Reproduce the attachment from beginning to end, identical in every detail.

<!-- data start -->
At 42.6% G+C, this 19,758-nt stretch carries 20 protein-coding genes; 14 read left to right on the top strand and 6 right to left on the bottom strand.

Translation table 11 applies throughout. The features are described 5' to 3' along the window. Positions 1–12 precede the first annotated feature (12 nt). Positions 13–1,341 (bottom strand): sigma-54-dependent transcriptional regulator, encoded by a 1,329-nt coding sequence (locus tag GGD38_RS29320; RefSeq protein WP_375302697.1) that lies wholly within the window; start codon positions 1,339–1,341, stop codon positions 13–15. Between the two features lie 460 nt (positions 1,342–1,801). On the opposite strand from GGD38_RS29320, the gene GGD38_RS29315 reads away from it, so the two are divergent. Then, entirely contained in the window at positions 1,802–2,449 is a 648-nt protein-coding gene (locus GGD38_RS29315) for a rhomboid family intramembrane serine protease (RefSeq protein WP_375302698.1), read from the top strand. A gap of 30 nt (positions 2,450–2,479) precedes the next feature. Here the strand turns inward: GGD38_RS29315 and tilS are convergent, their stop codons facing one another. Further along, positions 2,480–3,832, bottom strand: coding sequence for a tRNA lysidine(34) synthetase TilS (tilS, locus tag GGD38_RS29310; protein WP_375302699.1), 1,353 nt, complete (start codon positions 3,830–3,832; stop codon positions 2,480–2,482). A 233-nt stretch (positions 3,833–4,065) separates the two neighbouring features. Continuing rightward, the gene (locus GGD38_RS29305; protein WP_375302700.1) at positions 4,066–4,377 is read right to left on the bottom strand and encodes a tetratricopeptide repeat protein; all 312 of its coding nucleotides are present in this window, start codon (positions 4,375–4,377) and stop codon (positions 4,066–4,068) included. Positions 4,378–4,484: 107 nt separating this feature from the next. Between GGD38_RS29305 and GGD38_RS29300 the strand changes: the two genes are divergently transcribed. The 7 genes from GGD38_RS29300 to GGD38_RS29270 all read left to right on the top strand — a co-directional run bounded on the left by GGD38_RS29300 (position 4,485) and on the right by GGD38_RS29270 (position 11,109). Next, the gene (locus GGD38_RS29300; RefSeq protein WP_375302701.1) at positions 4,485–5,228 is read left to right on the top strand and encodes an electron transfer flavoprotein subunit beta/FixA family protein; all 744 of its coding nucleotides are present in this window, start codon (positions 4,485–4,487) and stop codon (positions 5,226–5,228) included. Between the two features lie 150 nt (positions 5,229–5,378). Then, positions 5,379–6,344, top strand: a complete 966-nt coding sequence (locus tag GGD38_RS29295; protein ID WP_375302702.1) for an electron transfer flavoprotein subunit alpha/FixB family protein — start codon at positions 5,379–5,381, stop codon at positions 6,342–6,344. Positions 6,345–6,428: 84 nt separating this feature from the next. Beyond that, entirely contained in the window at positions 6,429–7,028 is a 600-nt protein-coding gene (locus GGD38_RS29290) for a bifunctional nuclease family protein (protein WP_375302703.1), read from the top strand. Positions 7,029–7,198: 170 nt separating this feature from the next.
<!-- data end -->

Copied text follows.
At 42.6% G+C, this 19,758-nt stretch carries 20 protein-coding genes; 14 read left to right on the top strand and 6 right to left on the bottom strand.

Translation table 11 applies throughout. The features are described 5' to 3' along the window. Positions 1–12 precede the first annotated feature (12 nt). Positions 13–1,341 (bottom strand): sigma-54-dependent transcriptional regulator, encoded by a 1,329-nt coding sequence (locus tag GGD38_RS29320; RefSeq protein WP_375302697.1) that lies wholly within the window; start codon positions 1,339–1,341, stop codon positions 13–15. Between the two features lie 460 nt (positions 1,342–1,801). On the opposite strand from GGD38_RS29320, the gene GGD38_RS29315 reads away from it, so the two are divergent. Then, entirely contained in the window at positions 1,802–2,449 is a 648-nt protein-coding gene (locus GGD38_RS29315) for a rhomboid family intramembrane serine protease (RefSeq protein WP_375302698.1), read from the top strand. A gap of 30 nt (positions 2,450–2,479) precedes the next feature. Here the strand turns inward: GGD38_RS29315 and tilS are convergent, their stop codons facing one another. Further along, positions 2,480–3,832, bottom strand: coding sequence for a tRNA lysidine(34) synthetase TilS (tilS, locus tag GGD38_RS29310; protein WP_375302699.1), 1,353 nt, complete (start codon positions 3,830–3,832; stop codon positions 2,480–2,482). A 233-nt stretch (positions 3,833–4,065) separates the two neighbouring features. Continuing rightward, the gene (locus GGD38_RS29305; protein WP_375302700.1) at positions 4,066–4,377 is read right to left on the bottom strand and encodes a tetratricopeptide repeat protein; all 312 of its coding nucleotides are present in this window, start codon (positions 4,375–4,377) and stop codon (positions 4,066–4,068) included. Positions 4,378–4,484: 107 nt separating this feature from the next. Between GGD38_RS29305 and GGD38_RS29300 the strand changes: the two genes are divergently transcribed. The 7 genes from GGD38_RS29300 to GGD38_RS29270 all read left to right on the top strand — a co-directional run bounded on the left by GGD38_RS29300 (position 4,485) and on the right by GGD38_RS29270 (position 11,109). Next, the gene (locus GGD38_RS29300; RefSeq protein WP_375302701.1) at positions 4,485–5,228 is read left to right on the top strand and encodes an electron transfer flavoprotein subunit beta/FixA family protein; all 744 of its coding nucleotides are present in this window, start codon (positions 4,485–4,487) and stop codon (positions 5,226–5,228) included. Between the two features lie 150 nt (positions 5,229–5,378). Then, positions 5,379–6,344, top strand: a complete 966-nt coding sequence (locus tag GGD38_RS29295; protein ID WP_375302702.1) for an electron transfer flavoprotein subunit alpha/FixB family protein — start codon at positions 5,379–5,381, stop codon at positions 6,342–6,344. Positions 6,345–6,428: 84 nt separating this feature from the next. Beyond that, entirely contained in the window at positions 6,429–7,028 is a 600-nt protein-coding gene (locus GGD38_RS29290) for a bifunctional nuclease family protein (protein WP_375302703.1), read from the top strand. Positions 7,029–7,198: 170 nt separating this feature from the next.